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Frenzy (1972)

Ring a Ding Ding

      Ryan and I caught Alfred Hitchcock‘s Frenzy on the big screen this week as part of  Columbus’ annual CAPA Summer Movie Series, allegedly the longest running classic movie series nationally. This was the one film on this year’s lineup that I was dead set on seeing because watching it a couple years ago, I walked away feeling scarred for life and absolutely hating the picture. After some reading on the subject, however, I knew I needed to give it another shot. As you can tell from the rating, I’m glad I did.

     Made in 1972, Frenzy was filmed entirely in England and earned Hitch his first “R” rating. Make note, however, that the  Motion Picture Association of America did not establish the rating system we know today until 1968, so this was only his second film to be subject to the system (the other being 1969’s Topaz). That is not to say Frenzy in any way compares to Hitchcock’s other films as far as violence and horror goes. With the rating system came a freedom from the Production Code that outright forbid nudity and certain displays of sexual engagement. At last, Hitchcock was freed to go to the extent he surely always wanted to with his prior films. Frenzy contains both nudity and rape and because of that, I think, makes it distinctly different from prior films that relied more on suspense than visual impact.

     I left my first viewing of Frenzy feeling dreadful because of one particular scene: the nude rape/strangling of a woman. The moment is quite grotesque, but going in this second time prepared for that moment, I made it through, although not without gripping the armrest quite vigorously. What I found left over once surviving that scene is that Hitchcock really had perfected his craft by the time he made this, his second-to-last film. The editing, tracking shots, use or lack of sound and fantastic plot development prove what a pro he was.

     The film opens on a crowd of people listening to a speaker before someone notices a woman’s nude body floating in the river, a tie around her neck. She is the latest of the Necktie Murderer victims, crimes modeled after real-life Neville Heath, a sort of modern-day Jack the Ripper, who sexually assaulted his victims as part of the crime. The shot following that of the floating body is of Jon Finch playing Richard Blaney, who is adjusting a tie in his room, looking into the mirror. Blaney next gets fired from his job at the bar where he also resides. He bids farewell to his barmaid girlfriend and next stops to see fruit monger Bob Rusk (Barry Foster). Rusk gives his cashless pal a tip on a horse race and offers him money, but Blaney lies and says he has just been paid. After getting tight at a bar where he stands next to two men discussing the murders and describing the killer as a social misfit with sociopathic qualities, Blaney learns the horse he could not afford to back won at 20-1 stakes and violently curses and destroys a bunch of grapes Rusk had given him.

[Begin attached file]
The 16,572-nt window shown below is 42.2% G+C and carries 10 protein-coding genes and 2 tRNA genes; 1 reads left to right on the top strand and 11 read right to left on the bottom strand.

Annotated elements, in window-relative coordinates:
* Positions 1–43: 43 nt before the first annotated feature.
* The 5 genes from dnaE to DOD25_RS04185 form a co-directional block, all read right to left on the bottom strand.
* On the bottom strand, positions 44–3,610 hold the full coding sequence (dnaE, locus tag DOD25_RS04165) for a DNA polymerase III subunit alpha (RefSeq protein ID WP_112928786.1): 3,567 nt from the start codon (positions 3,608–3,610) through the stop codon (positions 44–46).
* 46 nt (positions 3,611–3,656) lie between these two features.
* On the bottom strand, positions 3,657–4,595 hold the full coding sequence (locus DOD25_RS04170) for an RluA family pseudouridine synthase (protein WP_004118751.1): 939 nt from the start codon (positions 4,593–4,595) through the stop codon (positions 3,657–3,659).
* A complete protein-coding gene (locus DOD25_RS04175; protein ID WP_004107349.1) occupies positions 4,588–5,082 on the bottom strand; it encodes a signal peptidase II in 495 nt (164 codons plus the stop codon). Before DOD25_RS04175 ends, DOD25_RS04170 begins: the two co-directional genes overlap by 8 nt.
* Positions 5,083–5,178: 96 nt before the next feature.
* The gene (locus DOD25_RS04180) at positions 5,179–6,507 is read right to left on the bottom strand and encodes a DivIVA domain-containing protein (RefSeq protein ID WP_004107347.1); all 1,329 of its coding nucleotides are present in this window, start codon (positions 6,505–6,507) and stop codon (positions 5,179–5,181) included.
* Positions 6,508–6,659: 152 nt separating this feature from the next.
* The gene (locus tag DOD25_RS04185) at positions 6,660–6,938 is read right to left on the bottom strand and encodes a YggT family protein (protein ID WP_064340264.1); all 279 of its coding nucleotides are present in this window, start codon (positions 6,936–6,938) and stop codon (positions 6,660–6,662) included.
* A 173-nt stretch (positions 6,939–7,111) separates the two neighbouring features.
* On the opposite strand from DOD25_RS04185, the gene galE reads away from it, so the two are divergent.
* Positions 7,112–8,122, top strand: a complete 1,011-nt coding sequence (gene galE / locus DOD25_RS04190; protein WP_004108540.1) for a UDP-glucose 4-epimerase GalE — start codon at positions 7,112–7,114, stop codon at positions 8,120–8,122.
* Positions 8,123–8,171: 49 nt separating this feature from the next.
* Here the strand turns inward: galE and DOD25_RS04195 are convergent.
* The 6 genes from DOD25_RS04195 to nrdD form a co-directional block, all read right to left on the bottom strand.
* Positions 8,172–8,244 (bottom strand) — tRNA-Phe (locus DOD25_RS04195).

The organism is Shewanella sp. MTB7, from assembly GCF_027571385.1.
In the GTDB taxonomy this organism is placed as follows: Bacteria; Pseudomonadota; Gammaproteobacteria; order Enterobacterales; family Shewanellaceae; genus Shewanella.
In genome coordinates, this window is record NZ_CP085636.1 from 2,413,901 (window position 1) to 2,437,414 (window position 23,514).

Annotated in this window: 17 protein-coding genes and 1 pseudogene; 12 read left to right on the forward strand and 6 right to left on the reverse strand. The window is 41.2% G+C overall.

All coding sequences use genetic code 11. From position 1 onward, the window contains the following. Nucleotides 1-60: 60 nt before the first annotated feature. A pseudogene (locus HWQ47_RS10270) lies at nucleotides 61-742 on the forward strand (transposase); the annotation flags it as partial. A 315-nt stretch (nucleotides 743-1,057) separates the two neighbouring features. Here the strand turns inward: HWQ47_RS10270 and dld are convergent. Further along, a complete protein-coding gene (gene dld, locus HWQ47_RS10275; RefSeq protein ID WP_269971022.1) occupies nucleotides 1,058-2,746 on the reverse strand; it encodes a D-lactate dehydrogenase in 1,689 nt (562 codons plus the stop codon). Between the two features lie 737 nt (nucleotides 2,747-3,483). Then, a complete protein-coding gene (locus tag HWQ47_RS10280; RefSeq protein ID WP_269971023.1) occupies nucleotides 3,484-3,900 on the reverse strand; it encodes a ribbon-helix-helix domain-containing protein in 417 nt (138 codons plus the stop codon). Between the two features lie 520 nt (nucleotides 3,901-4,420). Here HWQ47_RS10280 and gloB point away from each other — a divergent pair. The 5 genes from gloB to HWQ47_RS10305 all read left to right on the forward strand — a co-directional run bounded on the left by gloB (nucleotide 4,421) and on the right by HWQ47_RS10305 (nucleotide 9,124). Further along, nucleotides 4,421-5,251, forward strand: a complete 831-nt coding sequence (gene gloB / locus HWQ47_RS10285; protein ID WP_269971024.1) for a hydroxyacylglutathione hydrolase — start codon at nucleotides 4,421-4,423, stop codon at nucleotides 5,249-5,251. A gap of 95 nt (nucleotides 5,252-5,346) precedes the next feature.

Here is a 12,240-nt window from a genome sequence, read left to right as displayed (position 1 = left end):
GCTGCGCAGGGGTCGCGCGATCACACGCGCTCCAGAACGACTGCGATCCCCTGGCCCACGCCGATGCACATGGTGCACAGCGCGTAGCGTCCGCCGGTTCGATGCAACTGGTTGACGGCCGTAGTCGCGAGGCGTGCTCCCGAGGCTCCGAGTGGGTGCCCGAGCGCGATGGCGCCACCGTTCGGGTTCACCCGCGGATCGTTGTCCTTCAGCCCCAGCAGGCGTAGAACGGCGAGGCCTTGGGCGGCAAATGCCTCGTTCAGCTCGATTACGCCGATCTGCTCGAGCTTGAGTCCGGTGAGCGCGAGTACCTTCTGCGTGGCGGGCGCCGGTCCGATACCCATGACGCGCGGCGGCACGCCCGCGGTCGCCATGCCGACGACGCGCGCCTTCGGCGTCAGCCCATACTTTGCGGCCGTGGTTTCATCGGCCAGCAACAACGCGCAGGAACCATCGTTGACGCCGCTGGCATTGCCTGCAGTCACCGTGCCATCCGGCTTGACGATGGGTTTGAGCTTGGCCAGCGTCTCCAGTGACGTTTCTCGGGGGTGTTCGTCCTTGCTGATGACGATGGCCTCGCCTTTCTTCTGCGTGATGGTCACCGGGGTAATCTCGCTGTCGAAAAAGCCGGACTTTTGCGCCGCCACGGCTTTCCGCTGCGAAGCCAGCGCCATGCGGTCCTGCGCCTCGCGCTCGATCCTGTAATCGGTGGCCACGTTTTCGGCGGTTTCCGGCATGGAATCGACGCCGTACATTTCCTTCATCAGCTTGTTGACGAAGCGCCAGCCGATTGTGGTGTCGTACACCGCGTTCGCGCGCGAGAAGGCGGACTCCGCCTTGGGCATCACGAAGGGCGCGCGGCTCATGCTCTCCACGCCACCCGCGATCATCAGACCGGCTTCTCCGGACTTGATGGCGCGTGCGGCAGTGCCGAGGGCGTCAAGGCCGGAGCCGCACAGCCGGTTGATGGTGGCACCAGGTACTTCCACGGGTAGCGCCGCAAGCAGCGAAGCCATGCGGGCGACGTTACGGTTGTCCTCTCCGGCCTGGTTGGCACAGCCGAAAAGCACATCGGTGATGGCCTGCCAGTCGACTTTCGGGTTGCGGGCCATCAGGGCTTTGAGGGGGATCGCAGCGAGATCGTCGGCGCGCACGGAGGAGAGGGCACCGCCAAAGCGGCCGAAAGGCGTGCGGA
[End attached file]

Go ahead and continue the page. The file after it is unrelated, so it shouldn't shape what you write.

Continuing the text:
Blaney’s next stop is his ex-wife’s dating agency. When the two start to quarrel, Brenda Blaney (Barbara Leigh-Hunt) asks her secretary to leave for the day. Ultimately, the two get dinner and Brenda slips some cash into the man’s coat, which he does not discover until after he has engaged the Salvation Army as his lodging for the night.

     At this point, Hitchcock has thoroughly set up Blaney as the likely Necktie Murderer. Our first encounter with the man was juxtaposed against the body in the river and focused on the his tie. We learn from two strangers the likely characteristics of the murder, such as violent outbursts, which we see from Blaney after missing out on the horse. His fight with Brenda also is suggestive of the fact. Mr. Blaney, however –and this is no spoiler– is not the murderer, thus setting up a typical Hitchcock wrong-man, run-for-cover plot.

     The next day, Rusk shows up at Brenda’s office while the secretary is at lunch. He has apparently engaged the agency to find him a mate, but because he seeks a woman who enjoys being hurt during sex, the agency has been unsuccessful, as has every other one in town. Rusk, who up to this point has seemed quite charming, becomes increasingly creepy as he tells Brenda she is his “type of woman.” What ensues through this prolonged sequence is the aforementioned rape –depicted as either a thrusting Rusk or a close up on Brenda’s unmoving face as she says the 91st Psalm– during which Rusk chants “lovely” with every motion. Upon completion, he calls the woman a bitch and begins to remove his tie, first transferring a tie pin with his initial to his lapel. Brenda screams and struggles for some time before the gruesome murder consumes her. What follows is the most tragic part of the movie from a filmmaking standpoint: We are given a shot of the now-dead woman, eyes wide, tongue hanging oddly from her mouth, which incited some laughter from the audience with which I sat.